"We as a commission cannot behave as if nothing happened," the EU's Justice and Consumer Protection Commissioner Vera Jourova said at a news briefing.
"I want the national authorities to gain the best protection and best redress within the legal framework... as quick as possible," she said.
VW admitted in September 2015 to building so-called defeat devices into millions of diesel cars, which detected when the motors were undergoing regulatory tests and drastically reduced emissions.
Brussels has been under fire for dragging its feet against Volkswagen compared to the US, where authorities not only exposed the wrongdoing, but secured a $16.5-billion (€14.8-billion) settlement from the Germany-based automaker.
But the commission, the EU's executive arm, complains it currently lacks the authority to fight Volkswagen and can only nudge member states to apply European laws.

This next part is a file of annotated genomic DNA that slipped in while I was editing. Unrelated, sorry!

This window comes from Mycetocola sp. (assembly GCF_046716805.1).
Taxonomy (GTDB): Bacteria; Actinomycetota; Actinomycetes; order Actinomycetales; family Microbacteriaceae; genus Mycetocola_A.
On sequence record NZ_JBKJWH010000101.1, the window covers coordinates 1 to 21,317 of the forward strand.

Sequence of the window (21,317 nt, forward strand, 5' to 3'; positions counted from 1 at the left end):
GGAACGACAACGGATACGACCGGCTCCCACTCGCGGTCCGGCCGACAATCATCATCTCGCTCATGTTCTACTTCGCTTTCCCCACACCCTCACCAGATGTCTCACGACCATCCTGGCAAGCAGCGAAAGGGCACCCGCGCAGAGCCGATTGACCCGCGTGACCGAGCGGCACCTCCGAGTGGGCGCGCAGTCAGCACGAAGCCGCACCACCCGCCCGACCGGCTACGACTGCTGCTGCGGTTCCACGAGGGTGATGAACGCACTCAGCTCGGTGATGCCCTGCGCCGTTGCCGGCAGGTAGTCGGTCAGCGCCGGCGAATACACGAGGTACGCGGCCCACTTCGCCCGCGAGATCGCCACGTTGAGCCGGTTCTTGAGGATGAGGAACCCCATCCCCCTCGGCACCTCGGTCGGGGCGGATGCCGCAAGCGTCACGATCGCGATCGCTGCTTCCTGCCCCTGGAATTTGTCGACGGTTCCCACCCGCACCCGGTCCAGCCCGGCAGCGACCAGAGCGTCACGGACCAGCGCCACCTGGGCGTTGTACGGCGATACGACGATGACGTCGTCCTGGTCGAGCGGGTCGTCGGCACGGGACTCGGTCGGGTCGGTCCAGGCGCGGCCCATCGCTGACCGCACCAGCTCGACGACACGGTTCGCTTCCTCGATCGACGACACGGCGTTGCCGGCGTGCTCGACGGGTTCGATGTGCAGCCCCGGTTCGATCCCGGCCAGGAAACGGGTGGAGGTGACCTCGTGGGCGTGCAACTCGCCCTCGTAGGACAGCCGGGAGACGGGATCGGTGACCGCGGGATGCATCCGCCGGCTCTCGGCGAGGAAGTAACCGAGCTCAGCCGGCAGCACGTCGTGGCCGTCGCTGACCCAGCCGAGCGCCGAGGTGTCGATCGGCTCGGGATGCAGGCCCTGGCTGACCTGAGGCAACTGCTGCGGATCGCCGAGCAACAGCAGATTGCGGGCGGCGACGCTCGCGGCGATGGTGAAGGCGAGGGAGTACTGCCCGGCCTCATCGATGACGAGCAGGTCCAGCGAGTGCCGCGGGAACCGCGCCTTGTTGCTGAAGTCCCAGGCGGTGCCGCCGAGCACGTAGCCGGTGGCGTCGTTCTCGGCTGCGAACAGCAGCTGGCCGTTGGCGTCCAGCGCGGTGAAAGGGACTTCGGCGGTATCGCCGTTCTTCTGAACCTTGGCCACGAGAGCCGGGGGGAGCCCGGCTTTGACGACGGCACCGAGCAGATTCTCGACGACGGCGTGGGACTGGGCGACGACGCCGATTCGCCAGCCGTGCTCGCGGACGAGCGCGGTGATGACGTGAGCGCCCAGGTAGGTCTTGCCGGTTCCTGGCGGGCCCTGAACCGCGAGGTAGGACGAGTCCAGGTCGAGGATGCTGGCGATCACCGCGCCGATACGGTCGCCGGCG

Volkswagen is committed to retrofitting millions of European cars and argues that paying out even a fraction of what has been agreed for US drivers would quickly bankrupt VW.
The company's arguments have particular resonance in Germany, Spain and central Europe, where VW is a major employer and invests heavily.
While the payments in the US concern some hundreds of thousands of vehicles, around eight million cars with the affected diesel engines are on Europe's roads.
The European Commission believes Volkswagen broke consumer protection and dishonest trading rules by claiming to meet EU standards in its advertising.
Once pursued, that could expose the firm to compensation claims from individual buyers.
Jourova said consumer protection officials from the 20 member states that found VW had infringed European rules will meet in Brussels on Thursday to discuss the next steps.